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Old 06-09-2019, 02:53 PM
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Can a cop make me roll down my tinted window?


Do NOT need answers fast and purely a hypothetical.

Cop stops me for a traffic violation and asks to search my car. I say no. My back windows are tinted so difficult to see inside my back seat and cargo area.

He looks through my front window to "search" my car. He asks me to roll down my back windows to look in and I say, "I do not consent to a search." He tells me that I need to obey a lawful order.

1) Is having me roll down tinted windows to see my back seat a search?
2) Do I need to consent?
3) Noting he did the typical cop equivocation and he didn't exactly state he was giving me a lawful order or that the order to roll down the window was lawful - is it actually a lawful order?
4) If it is not a lawful order, what are my remedies if he arrests me on the made-up law?

Last edited by Saint Cad; 06-09-2019 at 02:53 PM.
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Old 06-09-2019, 03:01 PM
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Originally Posted by Saint Cad View Post
Do NOT need answers fast and purely a hypothetical.

Cop stops me for a traffic violation and asks to search my car. I say no. My back windows are tinted so difficult to see inside my back seat and cargo area.

He looks through my front window to "search" my car. He asks me to roll down my back windows to look in and I say, "I do not consent to a search." He tells me that I need to obey a lawful order.

1) Is having me roll down tinted windows to see my back seat a search?
2) Do I need to consent?
3) Noting he did the typical cop equivocation and he didn't exactly state he was giving me a lawful order or that the order to roll down the window was lawful - is it actually a lawful order?
4) If it is not a lawful order, what are my remedies if he arrests me on the made-up law?
He has a gun and handcuffs, so yes. You pretty much have to do anything he sez. That doesnt mean you can't protest.

Of course if he orders you to do anything illegal, you can & should report him, or even sue.

In this case, a possible violation of your rights, about all that would happen is the the court might throw out any evidence thus obtained. It would take a good lawyer and some $$.

ianal.
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Old 06-09-2019, 03:32 PM
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My rule is physically cooperate with the guy with the gun (with verbal protests as needed), and let the judge sort it out later. YMMV
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Old 06-09-2019, 03:41 PM
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Speaking of this "I do not consent to a search" factor, what happens if you verbally say "I don't consent to a search", the police officer decides he heard "yes, sir, officer, search away!" and searches your stuff.

He finds tags ripped off from mattresses and arrests you for the crime.

If no voice or video recorder was running, how can you possibly prove you didn't consent to a search?

I would imagine that back in the 80s and early 90s, before recorders were common, everyone who looked like they might have drugs on them faced this issue.
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Old 06-09-2019, 03:51 PM
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Speaking of this "I do not consent to a search" factor, what happens if you verbally say "I don't consent to a search", the police officer decides he heard "yes, sir, officer, search away!" and searches your stuff.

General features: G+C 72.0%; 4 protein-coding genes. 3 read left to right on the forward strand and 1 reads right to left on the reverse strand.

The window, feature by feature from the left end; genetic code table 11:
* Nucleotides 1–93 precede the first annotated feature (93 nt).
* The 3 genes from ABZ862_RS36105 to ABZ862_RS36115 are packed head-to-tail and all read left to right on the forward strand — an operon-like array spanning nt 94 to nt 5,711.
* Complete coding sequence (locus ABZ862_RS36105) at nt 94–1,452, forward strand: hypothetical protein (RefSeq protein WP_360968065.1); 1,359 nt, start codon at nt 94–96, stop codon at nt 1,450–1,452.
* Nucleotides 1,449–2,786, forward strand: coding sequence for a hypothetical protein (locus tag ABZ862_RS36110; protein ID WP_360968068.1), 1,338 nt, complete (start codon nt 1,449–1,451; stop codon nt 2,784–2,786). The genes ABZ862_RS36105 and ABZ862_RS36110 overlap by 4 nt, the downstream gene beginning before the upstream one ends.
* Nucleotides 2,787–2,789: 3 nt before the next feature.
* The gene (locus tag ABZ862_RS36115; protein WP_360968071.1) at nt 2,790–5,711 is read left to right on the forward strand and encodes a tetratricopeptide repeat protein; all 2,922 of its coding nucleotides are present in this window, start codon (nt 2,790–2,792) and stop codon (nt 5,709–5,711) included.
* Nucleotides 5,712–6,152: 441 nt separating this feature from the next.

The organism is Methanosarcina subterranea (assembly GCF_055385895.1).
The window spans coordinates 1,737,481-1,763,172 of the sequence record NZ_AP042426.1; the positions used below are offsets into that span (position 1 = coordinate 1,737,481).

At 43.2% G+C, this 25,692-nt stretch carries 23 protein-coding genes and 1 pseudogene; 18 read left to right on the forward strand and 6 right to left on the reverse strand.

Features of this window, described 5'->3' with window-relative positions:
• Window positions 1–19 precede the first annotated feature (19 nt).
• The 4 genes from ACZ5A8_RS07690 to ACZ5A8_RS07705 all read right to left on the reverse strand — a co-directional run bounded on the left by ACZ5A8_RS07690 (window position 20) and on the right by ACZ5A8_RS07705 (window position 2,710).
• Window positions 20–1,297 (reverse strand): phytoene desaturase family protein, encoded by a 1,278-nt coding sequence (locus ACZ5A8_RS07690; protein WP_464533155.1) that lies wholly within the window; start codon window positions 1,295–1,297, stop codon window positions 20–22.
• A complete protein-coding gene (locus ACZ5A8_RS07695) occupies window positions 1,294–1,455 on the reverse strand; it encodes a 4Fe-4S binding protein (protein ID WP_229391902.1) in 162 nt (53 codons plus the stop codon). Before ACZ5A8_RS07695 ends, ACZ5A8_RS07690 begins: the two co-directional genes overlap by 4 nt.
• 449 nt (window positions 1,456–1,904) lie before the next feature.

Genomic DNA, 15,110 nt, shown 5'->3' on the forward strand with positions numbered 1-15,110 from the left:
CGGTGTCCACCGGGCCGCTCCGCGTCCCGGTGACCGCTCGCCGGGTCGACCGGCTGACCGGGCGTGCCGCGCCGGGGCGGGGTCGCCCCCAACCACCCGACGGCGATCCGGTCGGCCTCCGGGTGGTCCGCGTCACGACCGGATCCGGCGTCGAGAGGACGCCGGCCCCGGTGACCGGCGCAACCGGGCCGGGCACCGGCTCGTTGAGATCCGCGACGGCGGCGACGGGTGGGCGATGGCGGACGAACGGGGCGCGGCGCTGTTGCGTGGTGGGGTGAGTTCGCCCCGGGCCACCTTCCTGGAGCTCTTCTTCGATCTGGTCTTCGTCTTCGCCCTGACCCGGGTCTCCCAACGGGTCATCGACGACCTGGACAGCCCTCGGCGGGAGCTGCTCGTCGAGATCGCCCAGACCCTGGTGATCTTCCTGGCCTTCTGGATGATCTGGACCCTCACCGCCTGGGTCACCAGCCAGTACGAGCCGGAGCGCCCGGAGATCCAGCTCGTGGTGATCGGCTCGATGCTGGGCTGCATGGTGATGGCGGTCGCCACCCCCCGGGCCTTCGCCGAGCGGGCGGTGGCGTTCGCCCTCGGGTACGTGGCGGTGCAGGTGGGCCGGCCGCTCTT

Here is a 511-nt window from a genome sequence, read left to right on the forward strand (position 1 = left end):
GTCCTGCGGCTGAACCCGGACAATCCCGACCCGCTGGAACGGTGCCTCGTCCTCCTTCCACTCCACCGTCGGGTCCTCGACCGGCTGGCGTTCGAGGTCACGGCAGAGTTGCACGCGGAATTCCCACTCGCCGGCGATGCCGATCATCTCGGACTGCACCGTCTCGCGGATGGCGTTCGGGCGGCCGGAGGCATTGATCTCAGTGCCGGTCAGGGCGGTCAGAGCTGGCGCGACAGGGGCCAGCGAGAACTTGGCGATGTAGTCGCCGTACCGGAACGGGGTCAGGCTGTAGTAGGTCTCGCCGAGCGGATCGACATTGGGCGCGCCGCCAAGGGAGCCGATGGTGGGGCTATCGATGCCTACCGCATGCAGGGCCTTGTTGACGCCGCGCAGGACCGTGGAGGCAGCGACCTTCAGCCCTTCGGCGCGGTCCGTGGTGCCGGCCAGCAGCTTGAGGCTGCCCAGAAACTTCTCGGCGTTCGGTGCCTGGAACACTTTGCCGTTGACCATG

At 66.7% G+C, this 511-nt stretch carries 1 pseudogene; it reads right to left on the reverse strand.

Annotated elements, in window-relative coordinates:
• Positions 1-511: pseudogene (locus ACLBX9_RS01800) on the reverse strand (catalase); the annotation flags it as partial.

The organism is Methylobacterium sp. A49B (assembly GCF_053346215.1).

He finds tags ripped off from mattresses and arrests you for the crime.

If no voice or video recorder was running, how can you possibly prove you didn't consent to a search?

I would imagine that back in the 80s and early 90s, before recorders were common, everyone who looked like they might have drugs on them faced this issue.
Removing the tags is not a crime for the consumer, just for the seller & manufacturer.


You cant prove, but it appears the courts are pretty accepting of " I did not consent".
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Old 06-09-2019, 03:57 PM
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How about we stick to the legal answers and not the off-topic tangents.
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Old 06-09-2019, 03:59 PM
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Saying "I do not consent" to a police officer mostly ensures an entertaining YouTube video.
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Old 06-09-2019, 04:58 PM
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1) the cop will radio for a K-9 officer to bring a drug-detection dog there to smell around your car. (This legally not a search of the car.)
2) You are required to wait a 'reasonable' time for them to arrive. ('Reasonable time' is defined by the local courts. Generally, it has to be more than an hour for courts to object.)
3) Meanwhile, the cop writes out a ticket for whatever traffic infraction he pulled you over for. And carefully inspects every external part of the car, lights, mirrors, dirt on license plate, for any other equipment violations.
4) If the dog detects an odor of drugs, then they have probable cause to search your car. Completely, open all doors, windows, trunk, remove the floor mats, unbolt the seats & look inside the cushions, etc. The search is legal even if they don't find any drugs. If they find something else (like an illegal firearm) in the vehicle, they may or may not be able to charge you for that. Courts vary on this, may depend on the exact circumstances.